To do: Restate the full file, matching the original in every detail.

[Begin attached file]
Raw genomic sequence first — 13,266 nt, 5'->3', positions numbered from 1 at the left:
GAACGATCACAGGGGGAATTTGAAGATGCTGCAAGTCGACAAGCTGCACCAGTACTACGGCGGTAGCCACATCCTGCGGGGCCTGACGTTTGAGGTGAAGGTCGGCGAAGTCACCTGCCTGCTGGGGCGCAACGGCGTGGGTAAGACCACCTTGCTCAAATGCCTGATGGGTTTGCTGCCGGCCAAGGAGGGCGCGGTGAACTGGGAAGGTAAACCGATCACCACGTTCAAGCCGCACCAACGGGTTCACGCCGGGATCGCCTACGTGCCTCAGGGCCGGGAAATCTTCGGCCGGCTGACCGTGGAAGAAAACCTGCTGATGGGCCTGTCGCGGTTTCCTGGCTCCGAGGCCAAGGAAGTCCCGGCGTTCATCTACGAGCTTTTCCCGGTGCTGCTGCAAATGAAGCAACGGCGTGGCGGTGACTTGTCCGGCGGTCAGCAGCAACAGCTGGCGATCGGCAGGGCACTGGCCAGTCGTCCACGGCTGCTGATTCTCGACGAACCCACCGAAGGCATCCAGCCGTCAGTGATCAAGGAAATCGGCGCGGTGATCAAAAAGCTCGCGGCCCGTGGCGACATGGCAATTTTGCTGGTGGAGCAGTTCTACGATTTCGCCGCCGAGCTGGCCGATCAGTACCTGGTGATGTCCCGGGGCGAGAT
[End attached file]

Raw genomic sequence first — 13,266 nt, 5'->3', positions numbered from 1 at the left:
GAACGATCACAGGGGGAATTTGAAGATGCTGCAAGTCGACAAGCTGCACCAGTACTACGGCGGTAGCCACATCCTGCGGGGCCTGACGTTTGAGGTGAAGGTCGGCGAAGTCACCTGCCTGCTGGGGCGCAACGGCGTGGGTAAGACCACCTTGCTCAAATGCCTGATGGGTTTGCTGCCGGCCAAGGAGGGCGCGGTGAACTGGGAAGGTAAACCGATCACCACGTTCAAGCCGCACCAACGGGTTCACGCCGGGATCGCCTACGTGCCTCAGGGCCGGGAAATCTTCGGCCGGCTGACCGTGGAAGAAAACCTGCTGATGGGCCTGTCGCGGTTTCCTGGCTCCGAGGCCAAGGAAGTCCCGGCGTTCATCTACGAGCTTTTCCCGGTGCTGCTGCAAATGAAGCAACGGCGTGGCGGTGACTTGTCCGGCGGTCAGCAGCAACAGCTGGCGATCGGCAGGGCACTGGCCAGTCGTCCACGGCTGCTGATTCTCGACGAACCCACCGAAGGCATCCAGCCGTCAGTGATCAAGGAAATCGGCGCGGTGATCAAAAAGCTCGCGGCCCGTGGCGACATGGCAATTTTGCTGGTGGAGCAGTTCTACGATTTCGCCGCCGAGCTGGCCGATCAGTACCTGGTGATGTCCCGGGGCGAGAT